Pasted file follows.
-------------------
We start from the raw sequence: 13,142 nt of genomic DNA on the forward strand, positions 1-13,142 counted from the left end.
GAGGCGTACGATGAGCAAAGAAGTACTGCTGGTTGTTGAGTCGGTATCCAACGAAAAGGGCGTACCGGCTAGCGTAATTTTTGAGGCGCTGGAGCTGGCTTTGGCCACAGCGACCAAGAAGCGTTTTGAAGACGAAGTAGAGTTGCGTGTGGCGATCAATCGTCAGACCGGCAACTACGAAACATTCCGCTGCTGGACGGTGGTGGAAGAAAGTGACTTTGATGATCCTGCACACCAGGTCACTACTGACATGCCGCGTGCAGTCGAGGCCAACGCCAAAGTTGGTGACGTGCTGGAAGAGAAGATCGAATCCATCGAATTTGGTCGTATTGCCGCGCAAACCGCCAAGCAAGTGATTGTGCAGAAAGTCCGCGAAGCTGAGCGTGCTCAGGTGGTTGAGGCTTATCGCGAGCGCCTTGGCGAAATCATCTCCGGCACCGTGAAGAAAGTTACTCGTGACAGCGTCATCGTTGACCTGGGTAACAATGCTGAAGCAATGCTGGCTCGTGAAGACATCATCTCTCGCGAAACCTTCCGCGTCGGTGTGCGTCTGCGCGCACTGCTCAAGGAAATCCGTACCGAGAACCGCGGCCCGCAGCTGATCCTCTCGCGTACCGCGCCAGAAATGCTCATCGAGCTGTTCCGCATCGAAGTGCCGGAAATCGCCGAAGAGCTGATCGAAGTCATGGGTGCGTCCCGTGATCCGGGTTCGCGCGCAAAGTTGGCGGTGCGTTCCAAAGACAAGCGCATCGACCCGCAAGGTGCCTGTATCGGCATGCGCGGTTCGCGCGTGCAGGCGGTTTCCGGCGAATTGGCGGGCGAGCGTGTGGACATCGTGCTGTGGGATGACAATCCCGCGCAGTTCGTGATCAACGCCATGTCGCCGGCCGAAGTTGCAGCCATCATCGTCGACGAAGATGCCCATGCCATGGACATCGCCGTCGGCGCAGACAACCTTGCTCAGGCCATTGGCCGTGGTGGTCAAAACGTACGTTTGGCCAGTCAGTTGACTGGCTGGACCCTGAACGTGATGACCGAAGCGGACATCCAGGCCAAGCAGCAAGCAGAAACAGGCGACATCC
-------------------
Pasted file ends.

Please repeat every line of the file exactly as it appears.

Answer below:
We start from the raw sequence: 13,142 nt of genomic DNA on the forward strand, positions 1-13,142 counted from the left end.
GAGGCGTACGATGAGCAAAGAAGTACTGCTGGTTGTTGAGTCGGTATCCAACGAAAAGGGCGTACCGGCTAGCGTAATTTTTGAGGCGCTGGAGCTGGCTTTGGCCACAGCGACCAAGAAGCGTTTTGAAGACGAAGTAGAGTTGCGTGTGGCGATCAATCGTCAGACCGGCAACTACGAAACATTCCGCTGCTGGACGGTGGTGGAAGAAAGTGACTTTGATGATCCTGCACACCAGGTCACTACTGACATGCCGCGTGCAGTCGAGGCCAACGCCAAAGTTGGTGACGTGCTGGAAGAGAAGATCGAATCCATCGAATTTGGTCGTATTGCCGCGCAAACCGCCAAGCAAGTGATTGTGCAGAAAGTCCGCGAAGCTGAGCGTGCTCAGGTGGTTGAGGCTTATCGCGAGCGCCTTGGCGAAATCATCTCCGGCACCGTGAAGAAAGTTACTCGTGACAGCGTCATCGTTGACCTGGGTAACAATGCTGAAGCAATGCTGGCTCGTGAAGACATCATCTCTCGCGAAACCTTCCGCGTCGGTGTGCGTCTGCGCGCACTGCTCAAGGAAATCCGTACCGAGAACCGCGGCCCGCAGCTGATCCTCTCGCGTACCGCGCCAGAAATGCTCATCGAGCTGTTCCGCATCGAAGTGCCGGAAATCGCCGAAGAGCTGATCGAAGTCATGGGTGCGTCCCGTGATCCGGGTTCGCGCGCAAAGTTGGCGGTGCGTTCCAAAGACAAGCGCATCGACCCGCAAGGTGCCTGTATCGGCATGCGCGGTTCGCGCGTGCAGGCGGTTTCCGGCGAATTGGCGGGCGAGCGTGTGGACATCGTGCTGTGGGATGACAATCCCGCGCAGTTCGTGATCAACGCCATGTCGCCGGCCGAAGTTGCAGCCATCATCGTCGACGAAGATGCCCATGCCATGGACATCGCCGTCGGCGCAGACAACCTTGCTCAGGCCATTGGCCGTGGTGGTCAAAACGTACGTTTGGCCAGTCAGTTGACTGGCTGGACCCTGAACGTGATGACCGAAGCGGACATCCAGGCCAAGCAGCAAGCAGAAACAGGCGACATCC